Because that’s not concerning. Brain interface to allow humans to communicate with computers
Facebook has unveiled more developments at its F8 developer conference in San Jose, California this week, and some of developments the firm has admitted are a little ‘far out’.
Facebook founder and CEO Mark Zuckerberg used the developer conference to talk about making the first augmented reality camera.
But it was another keynote speech by Regina Dugan, the head of Building 8, the product development and research team at Facebook, that really caught the eye.
During the keynote speech of ex-Google DARPA lead Regina Dugan, she described how the mission of Building 8 is to create and ship “new, category-defining consumer products that are social first, and that advance Facebook’s mission. Products from Building 8 will be powered by a breakthrough innovation engine modeled after DARPA and shipped at scale”.
She went on to point out the tech advances posed by the smartphone and the consequences of its use (people ignoring the person right next to them).
Dugan then discussed what voice interfaces with new hardware platforms such as smartphones could look like in the future.
“We have only begun to scratch the surface of what is possible,” she explained, before touting the example of the human brain.
She revealed that the human brain can stream four HD movies in one second, but posed the question on how we should get all that information out of the brain and into the world.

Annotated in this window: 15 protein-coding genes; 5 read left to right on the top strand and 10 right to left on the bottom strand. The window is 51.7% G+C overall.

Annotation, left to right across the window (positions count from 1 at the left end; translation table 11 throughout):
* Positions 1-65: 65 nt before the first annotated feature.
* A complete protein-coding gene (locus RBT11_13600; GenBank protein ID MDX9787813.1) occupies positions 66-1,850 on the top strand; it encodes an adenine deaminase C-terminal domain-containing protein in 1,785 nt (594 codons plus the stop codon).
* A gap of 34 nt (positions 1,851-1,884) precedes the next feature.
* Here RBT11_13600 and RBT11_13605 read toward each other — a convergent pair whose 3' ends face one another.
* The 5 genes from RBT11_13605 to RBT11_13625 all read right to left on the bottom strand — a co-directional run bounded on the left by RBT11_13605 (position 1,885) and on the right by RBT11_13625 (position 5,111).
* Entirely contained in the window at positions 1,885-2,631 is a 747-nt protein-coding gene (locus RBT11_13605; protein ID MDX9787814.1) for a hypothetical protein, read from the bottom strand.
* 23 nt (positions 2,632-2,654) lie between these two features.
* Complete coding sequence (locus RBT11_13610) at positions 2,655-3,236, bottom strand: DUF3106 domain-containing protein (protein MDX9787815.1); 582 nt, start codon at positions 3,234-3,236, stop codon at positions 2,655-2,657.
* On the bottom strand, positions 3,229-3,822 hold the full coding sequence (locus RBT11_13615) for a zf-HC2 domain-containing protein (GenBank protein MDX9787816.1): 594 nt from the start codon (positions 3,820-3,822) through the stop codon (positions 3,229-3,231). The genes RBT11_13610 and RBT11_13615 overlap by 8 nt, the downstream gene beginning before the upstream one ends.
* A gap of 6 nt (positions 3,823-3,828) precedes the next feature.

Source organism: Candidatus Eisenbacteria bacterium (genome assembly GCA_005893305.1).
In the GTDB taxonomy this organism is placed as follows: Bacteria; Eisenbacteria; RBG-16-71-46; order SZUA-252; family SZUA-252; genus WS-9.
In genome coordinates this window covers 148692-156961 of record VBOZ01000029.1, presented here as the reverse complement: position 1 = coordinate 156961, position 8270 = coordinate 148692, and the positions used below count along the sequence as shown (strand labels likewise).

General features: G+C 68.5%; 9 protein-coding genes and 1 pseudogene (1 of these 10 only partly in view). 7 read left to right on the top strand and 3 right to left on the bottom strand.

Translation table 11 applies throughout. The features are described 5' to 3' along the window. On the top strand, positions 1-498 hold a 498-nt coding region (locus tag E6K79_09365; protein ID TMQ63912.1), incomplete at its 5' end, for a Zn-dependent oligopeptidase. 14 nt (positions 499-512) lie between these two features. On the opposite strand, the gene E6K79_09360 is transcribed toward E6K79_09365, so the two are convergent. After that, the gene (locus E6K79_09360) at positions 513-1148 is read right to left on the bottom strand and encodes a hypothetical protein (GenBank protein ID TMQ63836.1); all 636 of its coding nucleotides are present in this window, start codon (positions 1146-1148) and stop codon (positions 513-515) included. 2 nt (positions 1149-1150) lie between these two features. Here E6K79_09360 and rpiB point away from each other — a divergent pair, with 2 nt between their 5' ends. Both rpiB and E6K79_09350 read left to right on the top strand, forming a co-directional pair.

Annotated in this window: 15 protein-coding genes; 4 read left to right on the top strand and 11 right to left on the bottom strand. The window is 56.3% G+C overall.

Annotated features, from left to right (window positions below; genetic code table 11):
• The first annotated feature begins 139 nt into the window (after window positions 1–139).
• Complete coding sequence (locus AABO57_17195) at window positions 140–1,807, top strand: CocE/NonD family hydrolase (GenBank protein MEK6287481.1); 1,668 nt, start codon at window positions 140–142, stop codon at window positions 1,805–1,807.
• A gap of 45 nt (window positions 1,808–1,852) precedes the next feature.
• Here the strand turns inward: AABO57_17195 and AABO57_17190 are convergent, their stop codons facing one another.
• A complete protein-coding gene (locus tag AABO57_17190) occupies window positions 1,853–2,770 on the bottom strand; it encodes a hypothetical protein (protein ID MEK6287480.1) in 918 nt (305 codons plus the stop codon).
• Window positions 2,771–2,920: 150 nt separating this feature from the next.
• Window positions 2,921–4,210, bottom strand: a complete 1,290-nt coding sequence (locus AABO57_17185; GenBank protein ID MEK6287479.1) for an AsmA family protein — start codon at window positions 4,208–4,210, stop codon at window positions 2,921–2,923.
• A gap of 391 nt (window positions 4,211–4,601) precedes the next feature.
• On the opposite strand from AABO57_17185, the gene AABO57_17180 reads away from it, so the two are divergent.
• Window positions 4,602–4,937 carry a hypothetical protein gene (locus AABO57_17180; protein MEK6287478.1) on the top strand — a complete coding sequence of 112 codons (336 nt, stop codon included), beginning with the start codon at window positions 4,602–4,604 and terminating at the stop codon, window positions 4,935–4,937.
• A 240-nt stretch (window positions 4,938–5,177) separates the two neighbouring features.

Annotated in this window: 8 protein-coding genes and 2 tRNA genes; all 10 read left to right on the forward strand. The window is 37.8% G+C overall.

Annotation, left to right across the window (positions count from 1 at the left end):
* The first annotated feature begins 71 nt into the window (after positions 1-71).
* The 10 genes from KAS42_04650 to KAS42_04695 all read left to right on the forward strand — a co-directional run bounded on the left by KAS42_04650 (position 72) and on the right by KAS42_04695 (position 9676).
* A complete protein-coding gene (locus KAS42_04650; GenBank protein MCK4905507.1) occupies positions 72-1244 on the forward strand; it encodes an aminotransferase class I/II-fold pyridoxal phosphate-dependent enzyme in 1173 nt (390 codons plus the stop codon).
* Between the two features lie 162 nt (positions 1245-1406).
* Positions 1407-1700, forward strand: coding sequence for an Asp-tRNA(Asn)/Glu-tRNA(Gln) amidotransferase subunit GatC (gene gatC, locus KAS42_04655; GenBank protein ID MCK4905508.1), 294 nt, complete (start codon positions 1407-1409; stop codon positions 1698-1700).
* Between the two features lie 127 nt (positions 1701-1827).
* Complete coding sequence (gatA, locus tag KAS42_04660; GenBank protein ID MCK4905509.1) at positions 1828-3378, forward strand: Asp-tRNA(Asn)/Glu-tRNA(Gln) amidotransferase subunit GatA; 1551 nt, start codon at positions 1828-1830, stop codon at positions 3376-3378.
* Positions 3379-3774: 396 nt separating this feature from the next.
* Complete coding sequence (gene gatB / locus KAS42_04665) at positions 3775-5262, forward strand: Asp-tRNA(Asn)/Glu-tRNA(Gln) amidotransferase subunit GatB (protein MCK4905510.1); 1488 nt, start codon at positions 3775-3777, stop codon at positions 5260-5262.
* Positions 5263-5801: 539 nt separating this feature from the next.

“We can only speak at around 100 bps (bits per second), which is the bandwidth of a 1980s dialup modem,” she said. “What if you could type directly from your brain? It sounds impossible, but it is closer than you may realise.”
“It is just the kind of fluid human computer interface needed for AR (augmented reality), even something as simple as a yes/no brain click would fundamentally change our capability, a brain mouse for AR,” she said.
She then highlighted how brain interface systems currently used in medical cases, allow people for eight words per minute for people, but that system requires the use of implanted electrodes (into the brain), and according to Dugan, “that simply won’t scale”.
She wants to develop non-invasive sensors that can read the brain through hair, skin and skull, and according to Dugan optical imaging is the best place to start.
Dugan explained that Facebook now has 60 scientists working on this at the moment: “They are seeking to creating a system capable of typing 100 words per minute, five times faster you can type on your smartphone today, straight from your brain.”
She reassured that the Facebook system would not decode people’s thoughts, much to the relief of the audience.
“This isn’t about decoding your random thoughts. Think of it like this: You take many photos and choose to share only some of them. Similarly, you have many thoughts and choose to share only some of them,” she said.
“This is about decoding those words you’ve already decided to share by sending them to the speech centre of your brain. It’s a way to communicate with the speed and flexibility of your voice and the privacy of text. We want to do this with non-invasive, wearable sensors that can be manufactured at scale.”
Dugan also then went to explain that Building 8 has another project directed at allowing people to hear with their skin.
Facebook of course is a company that is investing heavily in research at the moment, and is not afraid of branching out in the hardware arena.